Advait is a bit of a hunk, though he can be beaten black and blue by armed police officers. Prison transforms him into a superman, able to fling attackers like flies and send them spinning like a spin-bowler’s deadly leg-break. He breaks legs, arms and necks like he was attempting to answer 2+2=? Among his many brushes with his adversaries, there is a time when he has to rely on the lights going off, in order to grab hold of his quarry, who has a retinue of gun-toting policeman in tow. Apparently, he can see in the dark, while none of the dozen odd gun-slingers can see enough to shoot at him. On another occasion, it is the Christmas procession that gives him cover, and in yet another, a bunch of football fans, arriving on cue, prevent Agashe from pumping some bullets into his six-packs, while he does the timely disappearing act, using his hoodie and a mask as trade-mark disguise tools.
A woman, who had no chance of surviving the gory death planned for her, survives miraculously, while her predators make no attempts to double-check if she really died. She goes on to live for more than five years, undetected by the crack police force. Jessie, who is also part-time prostitute, confirms a client’s arrival at her home, but does not tell her flat-mate about it. What’s more, she sets out on an errand, leaving the girl behind, who has to deal with the arrival of the psychopath of a client, which nearly causes the flat-mate’s death. At one stage, when it appears that the killer has surrendered, he says that he did so in order to send Inspector Michael home, from the police station, apparently aware what was in store for Rodrigues at his abode. How could he have even the vaguest idea of what Michael would do, where would he go and when, given that Michael told nobody about his plans?
Goa emerges as a place where an entire police department functions as trigger-happy/prostitute patronising/ impotent/drug abusing bunch, who do little else. Yes, we see the team of M/s Arora, Guha and director Mohit Suri (Murder 2, Aashiqui 2, Ek Villain) pay lip service to the island-state by having characters revert to Konkani and Marathi, the two most popular languages spoken there, from Hindi and English, showcasing the Christmas carnival and a major football match, reminding us that Goans take their Christmas and football very seriously. We even have two characters greeting others with Happy Solstice, a greeting that only the few remaining true-blue Portuguese descendants living in Goa offer each other, during Christmas season. In fact, this greeting is a major clue about the ‘mystery’ killings.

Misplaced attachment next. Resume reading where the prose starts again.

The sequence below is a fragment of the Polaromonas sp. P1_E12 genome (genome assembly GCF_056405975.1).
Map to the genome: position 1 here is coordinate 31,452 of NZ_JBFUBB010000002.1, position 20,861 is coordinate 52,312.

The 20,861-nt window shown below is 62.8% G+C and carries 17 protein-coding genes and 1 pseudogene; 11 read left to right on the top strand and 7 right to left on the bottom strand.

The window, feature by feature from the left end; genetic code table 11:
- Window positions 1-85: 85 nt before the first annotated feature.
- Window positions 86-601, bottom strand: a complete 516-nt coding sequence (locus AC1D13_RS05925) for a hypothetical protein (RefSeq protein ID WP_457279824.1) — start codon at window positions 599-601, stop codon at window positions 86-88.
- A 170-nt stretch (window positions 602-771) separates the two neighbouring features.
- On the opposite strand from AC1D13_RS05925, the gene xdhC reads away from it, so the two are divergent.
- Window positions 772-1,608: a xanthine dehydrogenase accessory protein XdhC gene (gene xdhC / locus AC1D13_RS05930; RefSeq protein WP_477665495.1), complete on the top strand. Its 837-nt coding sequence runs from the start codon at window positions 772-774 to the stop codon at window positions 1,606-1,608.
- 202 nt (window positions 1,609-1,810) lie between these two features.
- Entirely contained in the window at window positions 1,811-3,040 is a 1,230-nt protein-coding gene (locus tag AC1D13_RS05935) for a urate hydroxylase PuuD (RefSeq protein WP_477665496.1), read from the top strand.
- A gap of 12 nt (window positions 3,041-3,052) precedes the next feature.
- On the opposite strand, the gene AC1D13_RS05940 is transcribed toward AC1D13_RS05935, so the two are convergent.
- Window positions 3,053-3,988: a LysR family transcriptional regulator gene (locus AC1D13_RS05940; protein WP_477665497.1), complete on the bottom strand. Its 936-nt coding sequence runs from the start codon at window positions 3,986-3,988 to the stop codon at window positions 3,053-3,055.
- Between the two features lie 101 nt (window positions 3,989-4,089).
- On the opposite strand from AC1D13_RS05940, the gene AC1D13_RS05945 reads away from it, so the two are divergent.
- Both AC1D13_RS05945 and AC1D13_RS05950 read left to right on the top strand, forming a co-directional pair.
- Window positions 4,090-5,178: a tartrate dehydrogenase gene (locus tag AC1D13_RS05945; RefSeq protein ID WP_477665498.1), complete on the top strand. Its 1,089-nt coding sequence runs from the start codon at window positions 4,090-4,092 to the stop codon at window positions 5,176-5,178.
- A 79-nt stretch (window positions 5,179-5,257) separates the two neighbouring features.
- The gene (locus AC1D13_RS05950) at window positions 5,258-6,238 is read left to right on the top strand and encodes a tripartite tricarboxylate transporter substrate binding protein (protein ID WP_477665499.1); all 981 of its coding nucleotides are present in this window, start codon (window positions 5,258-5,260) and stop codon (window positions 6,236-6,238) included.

However, Goa is not shown in any flattering light, even remotely, rave parties being a recurring event. Oh yes! We see fabulous aerial shots of its beaches and waters. Whereas we do believe that the babe who goes in and out of the water, and the hunk who leads her on, and vice versa, are the film’s lead pair, strong reservations were expressed by some members of the audience about the authenticity of the locale, especially given the transparent water. “Mauritius” said one. “Maldives”, opined another. Passing off foreign locations as local (Goa)? That’s a move in reverse, isn’t it? Are we grudging Suri cinematic licence, or has he discovered some pristine beaches, hidden away in the innumerable islets of Goa?